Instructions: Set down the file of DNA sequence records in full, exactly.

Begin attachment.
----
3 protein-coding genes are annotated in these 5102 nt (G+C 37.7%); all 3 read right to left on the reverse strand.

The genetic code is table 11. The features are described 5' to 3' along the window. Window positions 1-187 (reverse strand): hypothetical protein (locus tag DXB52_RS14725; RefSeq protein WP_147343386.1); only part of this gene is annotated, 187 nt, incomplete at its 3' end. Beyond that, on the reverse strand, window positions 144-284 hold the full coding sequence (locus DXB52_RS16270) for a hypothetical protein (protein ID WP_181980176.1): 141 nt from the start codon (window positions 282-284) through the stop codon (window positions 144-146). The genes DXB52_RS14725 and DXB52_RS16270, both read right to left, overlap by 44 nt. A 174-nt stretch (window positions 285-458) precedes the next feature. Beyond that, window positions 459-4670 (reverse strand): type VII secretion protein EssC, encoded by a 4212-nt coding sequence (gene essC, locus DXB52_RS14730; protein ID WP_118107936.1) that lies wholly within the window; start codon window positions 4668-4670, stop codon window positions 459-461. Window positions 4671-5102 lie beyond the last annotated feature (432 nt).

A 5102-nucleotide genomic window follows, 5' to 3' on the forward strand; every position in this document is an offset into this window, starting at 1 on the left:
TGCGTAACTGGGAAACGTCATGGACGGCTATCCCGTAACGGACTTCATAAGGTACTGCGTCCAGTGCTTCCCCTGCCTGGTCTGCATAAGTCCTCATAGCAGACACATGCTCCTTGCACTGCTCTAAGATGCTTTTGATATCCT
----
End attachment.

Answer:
3 protein-coding genes are annotated in these 5102 nt (G+C 37.7%); all 3 read right to left on the reverse strand.

The genetic code is table 11. The features are described 5' to 3' along the window. Window positions 1-187 (reverse strand): hypothetical protein (locus tag DXB52_RS14725; RefSeq protein WP_147343386.1); only part of this gene is annotated, 187 nt, incomplete at its 3' end. Beyond that, on the reverse strand, window positions 144-284 hold the full coding sequence (locus DXB52_RS16270) for a hypothetical protein (protein ID WP_181980176.1): 141 nt from the start codon (window positions 282-284) through the stop codon (window positions 144-146). The genes DXB52_RS14725 and DXB52_RS16270, both read right to left, overlap by 44 nt. A 174-nt stretch (window positions 285-458) precedes the next feature. Beyond that, window positions 459-4670 (reverse strand): type VII secretion protein EssC, encoded by a 4212-nt coding sequence (gene essC, locus DXB52_RS14730; protein ID WP_118107936.1) that lies wholly within the window; start codon window positions 4668-4670, stop codon window positions 459-461. Window positions 4671-5102 lie beyond the last annotated feature (432 nt).

A 5102-nucleotide genomic window follows, 5' to 3' on the forward strand; every position in this document is an offset into this window, starting at 1 on the left:
TGCGTAACTGGGAAACGTCATGGACGGCTATCCCGTAACGGACTTCATAAGGTACTGCGTCCAGTGCTTCCCCTGCCTGGTCTGCATAAGTCCTCATAGCAGACACATGCTCCTTGCACTGCTCTAAGATGCTTTTGATATCCT